The New Feminine (and Feminist) Aesthetics of the Internet
Fashion and design trends come and go. But with magazines and other print media now nearly obsolete, fashion has become more decentralized. This decentralization of fashion has given rise to different fashion styles and aesthetic choices that currently coexist, all as trendy as each other.
The internet is home to dozens of these different aesthetics. Most popular among these is Dark Academia, which emphasizes warm browns and dark colors combined with Gothic architecture and a love of the classics. But you also have less popular aesthetics, like goblincore, a less feminine version of cottagecore.
But among a plethora of “-core” aesthetics, angelcore stands out for the way it combines the old with the new.
What is Angelcore?
If you ask anyone who likes these “-core” aesthetics, they’ll tell you that angelcore is, like all other cores, more about mood than specific definition.
The Aesthetic Wiki defines angelcore as an aesthetic that attempts to emulate the ethereal qualities of European angelic imagery. The wiki goes on to say that it may include images associated with non-European angels, but let’s face it: no one who knows angelcore thinks of Japanese tennin as part of the aesthetic.
Angelcore draws its essence and inspiration from classical Baroque and Renaissance angel paintings.
Due to its association with angels and divine imagery, it is not uncommon for angelcore to adapt aspects of Catholic iconography. Examples would be the use of Catholic crucifixes in attire and home decor, often in white or pastel colors, and with a decidedly feminine touch.
Many people who enjoy angelcore will sometimes include aspects of cottagecore, a sister aesthetic that strives to achieve an ethereal feel through elements of nature and the countryside.
Although it’s very similar to both cottagecore and light academy, angelcore is actually quite easy to break down into specific elements. Although these elements are certainly not absolute rules, they are among the most commonly accepted aesthetic elements.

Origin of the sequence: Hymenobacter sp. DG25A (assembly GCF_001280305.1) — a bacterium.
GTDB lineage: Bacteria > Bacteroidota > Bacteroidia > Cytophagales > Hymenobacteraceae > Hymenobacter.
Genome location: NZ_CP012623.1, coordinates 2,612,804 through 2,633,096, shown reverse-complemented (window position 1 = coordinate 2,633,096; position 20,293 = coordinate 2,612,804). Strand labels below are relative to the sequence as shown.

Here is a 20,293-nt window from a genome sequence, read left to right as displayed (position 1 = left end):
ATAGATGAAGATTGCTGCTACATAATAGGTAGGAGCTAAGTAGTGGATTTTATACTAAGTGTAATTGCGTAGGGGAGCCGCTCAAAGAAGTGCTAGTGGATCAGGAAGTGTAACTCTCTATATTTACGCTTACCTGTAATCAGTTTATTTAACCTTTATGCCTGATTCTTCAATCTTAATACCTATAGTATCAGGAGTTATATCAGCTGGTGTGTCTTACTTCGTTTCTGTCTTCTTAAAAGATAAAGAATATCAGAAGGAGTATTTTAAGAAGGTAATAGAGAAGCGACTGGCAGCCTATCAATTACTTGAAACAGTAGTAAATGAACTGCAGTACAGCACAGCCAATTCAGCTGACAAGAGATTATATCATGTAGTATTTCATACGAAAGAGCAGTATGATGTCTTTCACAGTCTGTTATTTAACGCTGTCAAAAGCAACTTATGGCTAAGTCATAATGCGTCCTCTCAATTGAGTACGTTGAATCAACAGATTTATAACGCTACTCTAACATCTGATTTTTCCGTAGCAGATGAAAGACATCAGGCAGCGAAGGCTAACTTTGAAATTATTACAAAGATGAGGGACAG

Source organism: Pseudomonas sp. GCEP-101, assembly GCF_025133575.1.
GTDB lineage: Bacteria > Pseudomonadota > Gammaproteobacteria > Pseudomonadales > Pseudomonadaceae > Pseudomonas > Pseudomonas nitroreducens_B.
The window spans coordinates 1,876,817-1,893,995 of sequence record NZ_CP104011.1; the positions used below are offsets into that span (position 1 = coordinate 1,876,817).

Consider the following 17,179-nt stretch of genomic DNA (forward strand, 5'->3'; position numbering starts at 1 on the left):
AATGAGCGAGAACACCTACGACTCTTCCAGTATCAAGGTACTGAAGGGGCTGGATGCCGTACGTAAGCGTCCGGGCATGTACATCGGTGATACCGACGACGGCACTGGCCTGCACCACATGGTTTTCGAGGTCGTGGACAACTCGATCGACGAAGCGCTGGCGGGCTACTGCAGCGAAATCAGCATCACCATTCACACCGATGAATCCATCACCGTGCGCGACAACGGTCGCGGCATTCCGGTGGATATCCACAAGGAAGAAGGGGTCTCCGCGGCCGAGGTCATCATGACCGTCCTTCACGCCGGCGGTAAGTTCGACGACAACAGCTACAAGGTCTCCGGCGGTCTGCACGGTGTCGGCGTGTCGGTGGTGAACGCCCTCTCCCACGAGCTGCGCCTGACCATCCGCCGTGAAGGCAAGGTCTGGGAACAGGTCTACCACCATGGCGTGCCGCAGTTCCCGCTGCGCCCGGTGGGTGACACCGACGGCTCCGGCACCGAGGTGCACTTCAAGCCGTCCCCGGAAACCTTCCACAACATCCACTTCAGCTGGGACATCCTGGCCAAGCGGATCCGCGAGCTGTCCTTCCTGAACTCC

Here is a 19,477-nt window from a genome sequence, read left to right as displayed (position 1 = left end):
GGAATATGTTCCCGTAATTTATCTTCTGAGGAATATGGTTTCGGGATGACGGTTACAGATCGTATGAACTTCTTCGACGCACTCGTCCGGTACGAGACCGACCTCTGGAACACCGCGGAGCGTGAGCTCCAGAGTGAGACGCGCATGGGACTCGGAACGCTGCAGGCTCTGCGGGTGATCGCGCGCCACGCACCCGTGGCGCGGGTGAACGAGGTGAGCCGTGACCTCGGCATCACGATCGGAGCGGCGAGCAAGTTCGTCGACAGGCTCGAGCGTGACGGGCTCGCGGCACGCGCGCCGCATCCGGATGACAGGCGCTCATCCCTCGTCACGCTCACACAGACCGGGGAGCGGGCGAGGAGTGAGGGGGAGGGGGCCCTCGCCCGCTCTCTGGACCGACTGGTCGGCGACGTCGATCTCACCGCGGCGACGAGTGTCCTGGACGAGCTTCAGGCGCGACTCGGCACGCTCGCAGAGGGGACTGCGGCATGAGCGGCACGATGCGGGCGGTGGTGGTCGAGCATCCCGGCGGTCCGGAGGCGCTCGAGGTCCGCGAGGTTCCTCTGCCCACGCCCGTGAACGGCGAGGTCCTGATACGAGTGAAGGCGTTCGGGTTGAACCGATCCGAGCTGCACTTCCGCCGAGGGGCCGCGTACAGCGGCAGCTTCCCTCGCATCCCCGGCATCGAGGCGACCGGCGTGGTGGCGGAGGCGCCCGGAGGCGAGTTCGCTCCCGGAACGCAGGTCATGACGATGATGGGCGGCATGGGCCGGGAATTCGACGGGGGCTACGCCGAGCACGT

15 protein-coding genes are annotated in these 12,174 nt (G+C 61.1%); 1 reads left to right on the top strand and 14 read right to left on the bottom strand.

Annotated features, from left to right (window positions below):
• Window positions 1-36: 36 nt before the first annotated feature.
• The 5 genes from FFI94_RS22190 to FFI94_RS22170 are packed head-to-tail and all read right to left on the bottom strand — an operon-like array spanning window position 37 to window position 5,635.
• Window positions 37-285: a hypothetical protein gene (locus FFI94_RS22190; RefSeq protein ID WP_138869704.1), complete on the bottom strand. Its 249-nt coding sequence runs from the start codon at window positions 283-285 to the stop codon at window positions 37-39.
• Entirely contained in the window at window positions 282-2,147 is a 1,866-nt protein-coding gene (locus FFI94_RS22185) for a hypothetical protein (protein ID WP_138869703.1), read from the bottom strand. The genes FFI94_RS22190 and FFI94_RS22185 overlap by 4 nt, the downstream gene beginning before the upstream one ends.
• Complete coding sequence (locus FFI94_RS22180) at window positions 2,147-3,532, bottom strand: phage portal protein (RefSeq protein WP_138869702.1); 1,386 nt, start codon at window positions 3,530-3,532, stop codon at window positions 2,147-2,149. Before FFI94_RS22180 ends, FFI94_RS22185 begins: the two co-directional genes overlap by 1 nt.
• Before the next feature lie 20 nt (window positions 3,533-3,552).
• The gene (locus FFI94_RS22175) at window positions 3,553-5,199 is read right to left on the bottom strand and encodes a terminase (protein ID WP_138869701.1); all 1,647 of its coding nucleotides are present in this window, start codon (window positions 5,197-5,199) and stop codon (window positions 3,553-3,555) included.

By bringing together these aesthetic staples, you can achieve the look effortlessly.
White or pastel colors
Angelcore draws its color palette from the candy-colored dresses of women of yesteryear. This means soft, muted shades that stick as close to white as possible. The most common pastel color replaced with white is pastel pink. This is followed by shades like periwinkle, mint green, lilac and buttermilk.
As a Reddit user u/HappiCacti he says, the soft colors are meant to recreate the feeling of unearthly beauty of angels. This means no strong colors like fuchsia pink, which is most commonly related to vaporwaveor browns and blacks, which belong to dark academia.
Pearls, Lace and Gold
If Marie-Antoinette were still around, she would love Angelcore.
Angelcore accessories often have these three key ingredients: gold, pearls and lace detailing. The use of gold stems from Baroque inspirations in aesthetics. The aesthetic has more ties to the late Baroque period known as Rococo, an 18th-century style of design and art that used lots of light colors and golden details.
Pearls also have historical symbolism that has cemented them in the aesthetic. At first glance, a pearl easily reminds us of purity, an idea associated with angelic innocence and femininity, albeit somewhat problematically.